By 2025, around 700k homes will be upgraded, and by 2050 all our buildings will be energy efficient with low carbon heating.

How is the government helping to cut the cost for consumers?

We will cut the cost for consumers who want to make improvements by:

  • zero-rating VAT for the next five years on the installation of energy saving materials, including insulation and low carbon heating, saving between £1000-£2000 on the cost of an air source heat pump
  • launching the £450 million Boiler Upgrade Scheme this month. Thanks to government support, heat pumps are now priced much more competitively compared to gas boilers. We want as many people as possible who want one this year to be able to have one installed, so will continue to keep uptake of the scheme under review
  • ‘rebalancing’ the costs placed on energy bills away from electricity to incentivise electrification across the economy and accelerate consumers and industry’s shift away from volatile global commodity markets over the decade. This will also ensure heat pumps are comparatively cheap to run over time. We will publish our proposals on how to do so in 2022, considering overall system impacts and limiting the impact on bills, particularly for low-income consumers

What is the government doing to support people already in, or about to get pushed into, fuel poverty?

The Heat and Buildings Strategy sets out how we are prioritising the most vulnerable in society, ensuring that those on low income and/or at greater risk of fuel poverty are able to access energy efficiency measures and not be left behind.

  • we’re giving up to £300 in Winter Fuel Payments to recipients of the State Pension and contributing £150 to the energy bills of 2.2 million low-income households through the Warm Home Discount
  • last summer, BEIS consulted on proposals which would expand the scheme from around £350 million to £475 million per year (in 2020 prices), reaching 3 million households from winter 2022/2023 onwards. The additional funding and proposed reforms would mean around 780,000 more households would receive rebates of £150 from winter 2022/2023 until 2025/2026
  • through the Cold Weather Payment scheme we also provide an extra £25 a week for poorer households when the temperature is consistently below zero
  • the most vulnerable can get additional help with essential costs through our £500 million Household Support Fund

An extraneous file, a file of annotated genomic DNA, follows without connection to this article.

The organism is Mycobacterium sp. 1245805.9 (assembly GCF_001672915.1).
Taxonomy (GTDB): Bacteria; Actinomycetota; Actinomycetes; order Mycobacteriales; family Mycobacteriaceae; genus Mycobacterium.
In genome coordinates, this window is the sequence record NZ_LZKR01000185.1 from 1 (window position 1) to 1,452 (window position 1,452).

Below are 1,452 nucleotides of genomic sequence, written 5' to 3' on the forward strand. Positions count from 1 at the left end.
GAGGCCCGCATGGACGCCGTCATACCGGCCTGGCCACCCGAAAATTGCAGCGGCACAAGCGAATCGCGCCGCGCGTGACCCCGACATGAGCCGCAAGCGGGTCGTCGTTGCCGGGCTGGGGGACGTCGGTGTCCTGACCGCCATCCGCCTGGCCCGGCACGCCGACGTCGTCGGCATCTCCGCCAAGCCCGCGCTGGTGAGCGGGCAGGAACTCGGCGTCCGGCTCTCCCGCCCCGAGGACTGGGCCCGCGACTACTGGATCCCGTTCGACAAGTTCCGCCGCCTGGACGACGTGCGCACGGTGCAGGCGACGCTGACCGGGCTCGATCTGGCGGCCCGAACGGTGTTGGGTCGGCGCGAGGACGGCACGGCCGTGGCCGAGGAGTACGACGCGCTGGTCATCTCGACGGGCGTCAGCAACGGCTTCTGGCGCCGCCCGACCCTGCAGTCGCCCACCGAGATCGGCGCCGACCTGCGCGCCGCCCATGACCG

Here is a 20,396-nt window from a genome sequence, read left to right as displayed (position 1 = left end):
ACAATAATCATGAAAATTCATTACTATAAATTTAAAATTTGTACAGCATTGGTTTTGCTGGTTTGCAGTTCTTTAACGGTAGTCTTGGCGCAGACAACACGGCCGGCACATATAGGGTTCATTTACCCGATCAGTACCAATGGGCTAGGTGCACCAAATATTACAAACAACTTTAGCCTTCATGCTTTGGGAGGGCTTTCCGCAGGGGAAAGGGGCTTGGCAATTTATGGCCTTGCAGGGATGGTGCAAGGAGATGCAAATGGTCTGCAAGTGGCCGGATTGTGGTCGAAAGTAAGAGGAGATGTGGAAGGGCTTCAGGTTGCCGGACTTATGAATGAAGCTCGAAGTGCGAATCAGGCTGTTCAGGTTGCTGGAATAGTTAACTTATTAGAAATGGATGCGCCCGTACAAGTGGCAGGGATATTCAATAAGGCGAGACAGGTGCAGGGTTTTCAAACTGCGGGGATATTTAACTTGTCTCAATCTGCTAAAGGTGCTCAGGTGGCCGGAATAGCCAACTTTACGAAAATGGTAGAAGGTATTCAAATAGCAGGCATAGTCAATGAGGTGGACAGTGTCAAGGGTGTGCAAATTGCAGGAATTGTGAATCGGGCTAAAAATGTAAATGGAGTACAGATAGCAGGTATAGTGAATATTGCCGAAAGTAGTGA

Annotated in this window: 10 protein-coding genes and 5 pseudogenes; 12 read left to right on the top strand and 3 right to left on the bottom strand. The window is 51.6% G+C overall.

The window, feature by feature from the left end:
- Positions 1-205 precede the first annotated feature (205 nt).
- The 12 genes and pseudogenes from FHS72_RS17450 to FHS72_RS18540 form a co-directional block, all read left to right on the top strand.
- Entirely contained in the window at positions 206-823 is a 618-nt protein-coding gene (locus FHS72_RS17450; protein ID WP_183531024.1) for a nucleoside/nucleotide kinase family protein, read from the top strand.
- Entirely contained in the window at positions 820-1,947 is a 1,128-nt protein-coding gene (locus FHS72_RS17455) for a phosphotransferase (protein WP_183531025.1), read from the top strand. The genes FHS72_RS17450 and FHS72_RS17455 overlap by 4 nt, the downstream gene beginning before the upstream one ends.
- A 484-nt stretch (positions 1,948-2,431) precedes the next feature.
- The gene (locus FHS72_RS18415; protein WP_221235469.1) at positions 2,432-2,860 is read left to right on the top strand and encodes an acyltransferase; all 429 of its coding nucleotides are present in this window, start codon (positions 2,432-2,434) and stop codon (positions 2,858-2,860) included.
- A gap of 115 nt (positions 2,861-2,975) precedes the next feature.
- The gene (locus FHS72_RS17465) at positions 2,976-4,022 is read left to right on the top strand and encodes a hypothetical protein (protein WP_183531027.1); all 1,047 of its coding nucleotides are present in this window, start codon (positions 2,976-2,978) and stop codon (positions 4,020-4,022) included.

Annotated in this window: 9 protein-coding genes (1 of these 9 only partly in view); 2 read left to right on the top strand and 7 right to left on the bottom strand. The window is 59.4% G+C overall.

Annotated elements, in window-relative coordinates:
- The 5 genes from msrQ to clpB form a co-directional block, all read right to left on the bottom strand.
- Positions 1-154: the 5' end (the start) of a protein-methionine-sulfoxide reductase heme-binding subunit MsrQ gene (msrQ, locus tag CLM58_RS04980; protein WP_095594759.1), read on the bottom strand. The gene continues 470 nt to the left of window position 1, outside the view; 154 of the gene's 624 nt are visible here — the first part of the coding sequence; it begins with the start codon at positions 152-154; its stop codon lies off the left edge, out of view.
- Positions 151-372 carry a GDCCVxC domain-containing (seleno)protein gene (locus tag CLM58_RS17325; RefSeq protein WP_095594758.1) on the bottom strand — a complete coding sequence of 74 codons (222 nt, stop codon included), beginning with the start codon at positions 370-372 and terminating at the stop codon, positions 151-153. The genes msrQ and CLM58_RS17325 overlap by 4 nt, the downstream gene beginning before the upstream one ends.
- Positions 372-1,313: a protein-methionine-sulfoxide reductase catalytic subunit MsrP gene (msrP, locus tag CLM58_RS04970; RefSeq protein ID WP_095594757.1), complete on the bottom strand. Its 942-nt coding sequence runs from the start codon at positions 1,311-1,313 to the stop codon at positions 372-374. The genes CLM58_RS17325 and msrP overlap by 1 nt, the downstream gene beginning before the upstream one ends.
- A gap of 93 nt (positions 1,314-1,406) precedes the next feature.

• the Energy Company Obligation is now worth £1 billion per annum. ECO has been in place since January 2013 and has delivered around 3.4 million measures in around 2.4 million homes. We have committed to a 4-year, £4 billion extension and expansion of the scheme to accelerate our efforts to improve homes to meet fuel poverty targets

How are you supporting property owners improve their properties?

We are catalysing a world-leading competitive low-cost green finance market to help property owners improve their properties stock. For example:

  • we are working with mortgage lenders to support homeowners to improve the energy performance of their properties and will publish our response to the consultation on Improving Home Energy Performance through Lenders in due course
  • the policy proposals in the consultation could help improve the comfort of 2.8 million households and lead to bill savings of £196 per property by 2030
  • our £1.8 million Green Home Finance Innovation Fund, which completed in March 2022, was a key early step in supporting the lending community to design, develop and pilot green finance products for homeowners
  • as announced in the Net Zero Strategy, the Innovation Fund will be followed by a £10 million Green Home Finance Accelerator programme, focused on supporting the development of innovative green finance products and services, enabling homeowners to decarbonise their homes and improve thermal comfort
  • finally, we are also working with the new UK Infrastructure Bank to explore whether they can play a wider role in scaling up green home finance in the future

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    Energy efficiency: what you need to know